Jack of all trades and a master of some

ZFS all the things! Manually building a zpool on Linux from scratch

Eversince I started building my own homeserver and backup infrastructure I’ve been a huge fan of the Zettabyte Filesystem, ZFS. It has been in development for quite a while, is considered incredibly stable, and offers all the features you’ll want in a filesystem for long-term file storage: built-in data compression, copy-on-write, snapshots, checksumming, block-level incremental send and receive functionality, etc.

Until recently ZFS was limited to Solaris and FreeBSD almost exclusively, however with the advent of the OpenZFS project and its intention of bundling efforts to provide stable ZFS support to a variety of operating systems there are more options available. At work I am tied to using Linux, and I recently (after a few months of distro hopping) arrived back at a vanilla Ubuntu, which meant: ZFS support almost out-of-the-box, and I thought I’d give it a show in favor or my previous thumblings with btrfs. Since I forget quite quickly about how I go about such things, I thought about writing it down for future reference—and yours!

On my homeserver I run FreeNAS which handles partitioning and volume creation in a neat little assistant. But I’ve had been forced to go hands-on with partitioning in the past, so I was quite familiar with what to do. I figured, I would aim to replicate the default FreeNAS partitioning, and my personal choice of zpool layouting as close as possible:

  • FreeNAS assigns 2GiB at the beginning of each drive to swap space, and uses the rest exclusively for the actual storage. I won’t need the swap space on my workstation machine but it keeps the door open for migrating the pool to FreeBSD if I later decide to go distro hopping on the other side (BSD) for a change.
  • After working with a RAIDZ1 for a while I’ve recently upgraded my servers to run with mirrored-vdev pool for that extra amount of peace of mind in case of drive failure. It seems a little counter-intuitive, but the reasoning behind it is all laid out here.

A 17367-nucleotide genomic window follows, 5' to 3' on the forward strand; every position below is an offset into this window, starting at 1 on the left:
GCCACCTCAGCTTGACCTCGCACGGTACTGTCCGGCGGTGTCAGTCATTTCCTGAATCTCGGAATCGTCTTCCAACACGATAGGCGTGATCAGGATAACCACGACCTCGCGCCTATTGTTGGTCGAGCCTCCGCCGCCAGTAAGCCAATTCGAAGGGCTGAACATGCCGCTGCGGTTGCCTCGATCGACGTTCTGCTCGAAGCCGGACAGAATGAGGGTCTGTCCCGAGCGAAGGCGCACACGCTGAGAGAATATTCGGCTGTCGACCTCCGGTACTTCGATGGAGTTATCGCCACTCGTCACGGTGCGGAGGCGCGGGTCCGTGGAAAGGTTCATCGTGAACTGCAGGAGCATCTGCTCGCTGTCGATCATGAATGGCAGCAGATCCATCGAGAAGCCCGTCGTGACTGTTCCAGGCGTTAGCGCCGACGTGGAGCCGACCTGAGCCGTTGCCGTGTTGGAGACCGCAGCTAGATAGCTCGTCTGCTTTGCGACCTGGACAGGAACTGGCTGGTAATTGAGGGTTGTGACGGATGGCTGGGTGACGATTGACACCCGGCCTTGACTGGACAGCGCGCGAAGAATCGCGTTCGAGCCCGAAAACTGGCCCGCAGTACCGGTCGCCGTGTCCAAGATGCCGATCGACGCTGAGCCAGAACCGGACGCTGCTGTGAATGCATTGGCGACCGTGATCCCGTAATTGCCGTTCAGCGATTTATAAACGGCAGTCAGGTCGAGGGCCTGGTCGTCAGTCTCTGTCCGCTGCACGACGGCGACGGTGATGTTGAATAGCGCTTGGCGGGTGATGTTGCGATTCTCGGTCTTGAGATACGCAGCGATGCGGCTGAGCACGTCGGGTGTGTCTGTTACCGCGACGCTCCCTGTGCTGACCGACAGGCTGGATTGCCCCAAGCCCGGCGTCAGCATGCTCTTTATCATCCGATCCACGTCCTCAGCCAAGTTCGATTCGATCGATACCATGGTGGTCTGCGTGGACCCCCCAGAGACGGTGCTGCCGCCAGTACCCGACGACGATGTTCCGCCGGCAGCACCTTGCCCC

Installing ZFS

The installation of the necessary ZFS kernelmodules and userland tools is pretty easy starting with Ubuntu 16.04 LTS: you just install via apt, do a reboot for good measure, and you’re basically ready to go.

sudo apt-get install zfsutils-linux

One step I like to do in addition to that is set an ARC memory limit for ZFS. Otherwise ARC will just continue to aquire more and more RAM, and the memory models of ZFS and the rest of the Kernel don’t play very nicely with each other. My machine currently has 16GB of memory, so I go with 4GB of maximum ARC size. Just open /etc/modprobe.d/zfs.conf in your favorite editor and add the following line:

options zfs zfs_arc_max=4294967296

Formatting the drives and creating the pool

Next step I used gdisk to format the disks in alignment with the FreeNAS partitioning scheme. I’m not going to go into too much detail here but advise you to use the cgdisk CLI frontend to go about doing so. Of course the size of partition 2 depends on the total size of the disk you’re formatting. Disks may be found using lsblk.

Number  Start (sector)  End (sector)  Size        Code  Name
1            2048           4196351   2.0 GiB     A502
2         4196352        7814037134   3.6 TiB     A504